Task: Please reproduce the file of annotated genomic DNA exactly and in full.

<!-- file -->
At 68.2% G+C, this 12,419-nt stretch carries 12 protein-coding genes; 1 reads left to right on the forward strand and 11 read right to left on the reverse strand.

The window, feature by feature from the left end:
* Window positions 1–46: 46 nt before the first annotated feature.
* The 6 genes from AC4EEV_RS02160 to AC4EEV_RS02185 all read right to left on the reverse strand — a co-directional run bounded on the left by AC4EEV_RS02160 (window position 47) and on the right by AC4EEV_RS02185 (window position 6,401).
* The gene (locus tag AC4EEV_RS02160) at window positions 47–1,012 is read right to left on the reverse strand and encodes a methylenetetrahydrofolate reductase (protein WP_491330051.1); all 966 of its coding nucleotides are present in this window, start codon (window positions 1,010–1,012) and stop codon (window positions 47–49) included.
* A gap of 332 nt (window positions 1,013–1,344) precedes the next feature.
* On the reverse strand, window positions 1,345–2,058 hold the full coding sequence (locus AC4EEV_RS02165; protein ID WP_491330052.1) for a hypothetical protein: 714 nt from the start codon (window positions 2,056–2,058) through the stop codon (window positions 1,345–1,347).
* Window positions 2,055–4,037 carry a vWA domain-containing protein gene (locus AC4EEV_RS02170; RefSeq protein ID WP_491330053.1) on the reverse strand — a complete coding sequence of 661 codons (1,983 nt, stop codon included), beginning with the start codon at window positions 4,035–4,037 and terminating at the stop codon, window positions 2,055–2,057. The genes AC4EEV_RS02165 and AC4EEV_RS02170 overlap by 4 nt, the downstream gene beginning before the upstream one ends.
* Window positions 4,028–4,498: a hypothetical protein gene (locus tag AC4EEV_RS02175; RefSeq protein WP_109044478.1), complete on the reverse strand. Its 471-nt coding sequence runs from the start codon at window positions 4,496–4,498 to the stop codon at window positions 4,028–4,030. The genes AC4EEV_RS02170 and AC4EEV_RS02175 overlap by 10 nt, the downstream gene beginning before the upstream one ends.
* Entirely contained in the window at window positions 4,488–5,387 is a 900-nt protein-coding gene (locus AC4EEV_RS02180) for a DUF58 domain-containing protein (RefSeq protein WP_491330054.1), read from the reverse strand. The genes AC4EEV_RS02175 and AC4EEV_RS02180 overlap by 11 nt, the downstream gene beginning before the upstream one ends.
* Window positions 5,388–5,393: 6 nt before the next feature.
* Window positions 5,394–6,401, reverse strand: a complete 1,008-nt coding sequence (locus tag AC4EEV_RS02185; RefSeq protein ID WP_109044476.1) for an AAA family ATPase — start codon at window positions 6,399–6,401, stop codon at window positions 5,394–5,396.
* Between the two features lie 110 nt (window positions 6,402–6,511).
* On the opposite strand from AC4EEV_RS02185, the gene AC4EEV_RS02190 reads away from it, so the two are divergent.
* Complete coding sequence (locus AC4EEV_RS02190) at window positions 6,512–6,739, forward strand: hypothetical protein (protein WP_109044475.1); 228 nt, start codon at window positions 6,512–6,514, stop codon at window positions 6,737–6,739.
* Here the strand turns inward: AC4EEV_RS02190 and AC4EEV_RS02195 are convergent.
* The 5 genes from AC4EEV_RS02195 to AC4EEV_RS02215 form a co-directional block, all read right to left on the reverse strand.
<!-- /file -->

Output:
At 68.2% G+C, this 12,419-nt stretch carries 12 protein-coding genes; 1 reads left to right on the forward strand and 11 read right to left on the reverse strand.

The window, feature by feature from the left end:
* Window positions 1–46: 46 nt before the first annotated feature.
* The 6 genes from AC4EEV_RS02160 to AC4EEV_RS02185 all read right to left on the reverse strand — a co-directional run bounded on the left by AC4EEV_RS02160 (window position 47) and on the right by AC4EEV_RS02185 (window position 6,401).
* The gene (locus tag AC4EEV_RS02160) at window positions 47–1,012 is read right to left on the reverse strand and encodes a methylenetetrahydrofolate reductase (protein WP_491330051.1); all 966 of its coding nucleotides are present in this window, start codon (window positions 1,010–1,012) and stop codon (window positions 47–49) included.
* A gap of 332 nt (window positions 1,013–1,344) precedes the next feature.
* On the reverse strand, window positions 1,345–2,058 hold the full coding sequence (locus AC4EEV_RS02165; protein ID WP_491330052.1) for a hypothetical protein: 714 nt from the start codon (window positions 2,056–2,058) through the stop codon (window positions 1,345–1,347).
* Window positions 2,055–4,037 carry a vWA domain-containing protein gene (locus AC4EEV_RS02170; RefSeq protein ID WP_491330053.1) on the reverse strand — a complete coding sequence of 661 codons (1,983 nt, stop codon included), beginning with the start codon at window positions 4,035–4,037 and terminating at the stop codon, window positions 2,055–2,057. The genes AC4EEV_RS02165 and AC4EEV_RS02170 overlap by 4 nt, the downstream gene beginning before the upstream one ends.
* Window positions 4,028–4,498: a hypothetical protein gene (locus tag AC4EEV_RS02175; RefSeq protein WP_109044478.1), complete on the reverse strand. Its 471-nt coding sequence runs from the start codon at window positions 4,496–4,498 to the stop codon at window positions 4,028–4,030. The genes AC4EEV_RS02170 and AC4EEV_RS02175 overlap by 10 nt, the downstream gene beginning before the upstream one ends.
* Entirely contained in the window at window positions 4,488–5,387 is a 900-nt protein-coding gene (locus AC4EEV_RS02180) for a DUF58 domain-containing protein (RefSeq protein WP_491330054.1), read from the reverse strand. The genes AC4EEV_RS02175 and AC4EEV_RS02180 overlap by 11 nt, the downstream gene beginning before the upstream one ends.
* Window positions 5,388–5,393: 6 nt before the next feature.
* Window positions 5,394–6,401, reverse strand: a complete 1,008-nt coding sequence (locus tag AC4EEV_RS02185; RefSeq protein ID WP_109044476.1) for an AAA family ATPase — start codon at window positions 6,399–6,401, stop codon at window positions 5,394–5,396.
* Between the two features lie 110 nt (window positions 6,402–6,511).
* On the opposite strand from AC4EEV_RS02185, the gene AC4EEV_RS02190 reads away from it, so the two are divergent.
* Complete coding sequence (locus AC4EEV_RS02190) at window positions 6,512–6,739, forward strand: hypothetical protein (protein WP_109044475.1); 228 nt, start codon at window positions 6,512–6,514, stop codon at window positions 6,737–6,739.
* Here the strand turns inward: AC4EEV_RS02190 and AC4EEV_RS02195 are convergent.
* The 5 genes from AC4EEV_RS02195 to AC4EEV_RS02215 form a co-directional block, all read right to left on the reverse strand.